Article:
2015 European Male Swimmer of the Year: Gregorio Paltrinieri
Though he’d already broken through at the international level before, 2015 was a year that took Italy’s Gregorio Paltrinieri to new heights.
When world record-holder Sun Yang failed to show up for the 1500 free final at the 2015 World Championships in Kazan, Russia, Paltrinieri took full advantage, winning his first-ever long course international gold medal and breaking the European record with a 14:39.67.
Even with Sun in the pool in the 400, Paltrinieri put up a big fight, finishing with in a second of the Chinese sensation and breaking another European record in 7:40.81.
And though Paltrinieri wasn’t the most decorated European at Worlds (check out our honorable mentions for a hint at why this award didn’t go in that direction), he earns our European Swimmer of the Year Swammy for coming up with perhaps the defining swim of the Short Course European Championships.
Swimming in Netanya, Israel in the closing month of 2015, Paltrinieri took down the oldest world record on FINA’s books with his gold-medal 1500 free performance. Paltrinieri went 14:08.06, taking down a 14-year-old record set by Australian distance legend Grant Hackett.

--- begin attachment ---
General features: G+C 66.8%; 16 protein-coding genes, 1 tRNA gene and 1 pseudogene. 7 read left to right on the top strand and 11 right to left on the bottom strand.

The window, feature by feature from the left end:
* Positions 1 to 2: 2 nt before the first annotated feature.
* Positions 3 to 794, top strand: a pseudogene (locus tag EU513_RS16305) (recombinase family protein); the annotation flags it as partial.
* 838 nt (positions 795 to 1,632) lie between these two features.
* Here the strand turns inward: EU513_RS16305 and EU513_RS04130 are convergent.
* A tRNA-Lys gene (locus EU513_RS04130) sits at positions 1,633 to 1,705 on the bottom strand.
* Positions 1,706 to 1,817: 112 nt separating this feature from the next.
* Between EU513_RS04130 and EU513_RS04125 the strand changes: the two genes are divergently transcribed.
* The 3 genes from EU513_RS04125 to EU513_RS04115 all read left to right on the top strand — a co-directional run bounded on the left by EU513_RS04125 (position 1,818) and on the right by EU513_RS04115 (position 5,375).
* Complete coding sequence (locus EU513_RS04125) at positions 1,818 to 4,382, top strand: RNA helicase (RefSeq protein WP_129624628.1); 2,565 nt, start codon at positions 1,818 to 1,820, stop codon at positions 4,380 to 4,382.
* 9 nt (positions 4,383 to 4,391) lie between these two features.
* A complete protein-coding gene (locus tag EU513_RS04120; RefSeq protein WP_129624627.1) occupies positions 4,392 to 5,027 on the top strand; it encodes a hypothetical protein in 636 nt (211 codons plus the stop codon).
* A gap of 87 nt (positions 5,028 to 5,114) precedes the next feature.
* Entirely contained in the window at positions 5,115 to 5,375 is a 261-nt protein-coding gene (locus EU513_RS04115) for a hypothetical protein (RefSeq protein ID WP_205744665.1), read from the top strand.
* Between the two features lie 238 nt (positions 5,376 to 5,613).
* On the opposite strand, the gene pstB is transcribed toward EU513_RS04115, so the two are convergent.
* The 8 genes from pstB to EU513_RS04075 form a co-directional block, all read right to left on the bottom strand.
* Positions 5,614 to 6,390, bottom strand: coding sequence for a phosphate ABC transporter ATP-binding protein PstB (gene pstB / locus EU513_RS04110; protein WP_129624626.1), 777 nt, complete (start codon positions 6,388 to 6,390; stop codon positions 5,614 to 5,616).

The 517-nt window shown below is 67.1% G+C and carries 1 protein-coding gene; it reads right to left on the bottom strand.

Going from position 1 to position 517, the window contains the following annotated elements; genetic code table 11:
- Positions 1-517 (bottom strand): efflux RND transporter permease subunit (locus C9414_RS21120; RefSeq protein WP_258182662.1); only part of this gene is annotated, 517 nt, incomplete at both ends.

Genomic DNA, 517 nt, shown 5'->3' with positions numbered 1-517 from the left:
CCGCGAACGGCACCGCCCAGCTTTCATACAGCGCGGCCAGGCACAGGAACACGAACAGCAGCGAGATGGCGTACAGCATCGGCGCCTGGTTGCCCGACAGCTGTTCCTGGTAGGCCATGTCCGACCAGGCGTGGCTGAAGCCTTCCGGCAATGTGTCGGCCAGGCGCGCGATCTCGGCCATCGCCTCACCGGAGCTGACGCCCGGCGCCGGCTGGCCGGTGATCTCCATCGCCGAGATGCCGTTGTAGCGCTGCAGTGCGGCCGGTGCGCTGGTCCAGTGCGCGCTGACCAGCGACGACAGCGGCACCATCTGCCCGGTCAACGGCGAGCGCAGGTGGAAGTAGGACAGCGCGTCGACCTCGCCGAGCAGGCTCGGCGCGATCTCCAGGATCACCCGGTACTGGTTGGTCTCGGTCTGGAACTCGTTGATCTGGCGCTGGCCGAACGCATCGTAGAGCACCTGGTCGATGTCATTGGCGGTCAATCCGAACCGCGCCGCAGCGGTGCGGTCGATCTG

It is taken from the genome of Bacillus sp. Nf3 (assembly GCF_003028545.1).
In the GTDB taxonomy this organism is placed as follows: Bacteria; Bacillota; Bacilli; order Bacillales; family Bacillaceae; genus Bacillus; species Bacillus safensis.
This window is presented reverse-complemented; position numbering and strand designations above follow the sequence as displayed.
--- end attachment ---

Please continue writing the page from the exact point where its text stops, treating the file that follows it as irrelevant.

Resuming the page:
Paltrinieri won that race by nearly 10 full seconds, underscoring just how dominant he was in the distance races over the year 2015.
In no particular order:
Adam Peaty, Great Britain: Peaty broke the only long course world records of the year on the men’s side (two of them), won double World Champs gold and cracked that hallowed 58-second barrier in the 100 breaststroke. One could certainly speculate that the only reason Peaty doesn’t take home this specific Swammy Award is that his biggest end-of-year SwimSwam award is yet to come…
- Florent Manaudou, France: Absurd consistency in the sprints had Manaudou putting up 21-second 50 frees on nearly a monthly basis. He won three golds at Worlds and garnered so many headlines that even swimming fans outside of Bobo Gigi started learning how to properly spell his last name.
- James Guy, Great Britain: With Peaty already well established, Guy was the new breakout star of British Swimming. His 200 free touchout of Sun Yang at the World Championships was a huge moment, and Guy added silver in the 400 free and gold in the 4×200 free relay to that individual 200 free gold to push Britain into the top 4 teams in the overall medal tally.
- Laszlo Cseh, Hungary: A voracious veteran, Cseh was easily the rangiest butterflyer in Kazan, winning one of each color in the medal tally – gold in the 200, silver in the 100 and bronze in the 50. Cseh also added a triple-gold short course European Championships late in the year, blowing out the field in the 100 fly, 200 fly and 200 IM. It could certainly turn out that Cseh, not Chad le Clos, is the biggest competition to the Michael Phelps comeback next summer.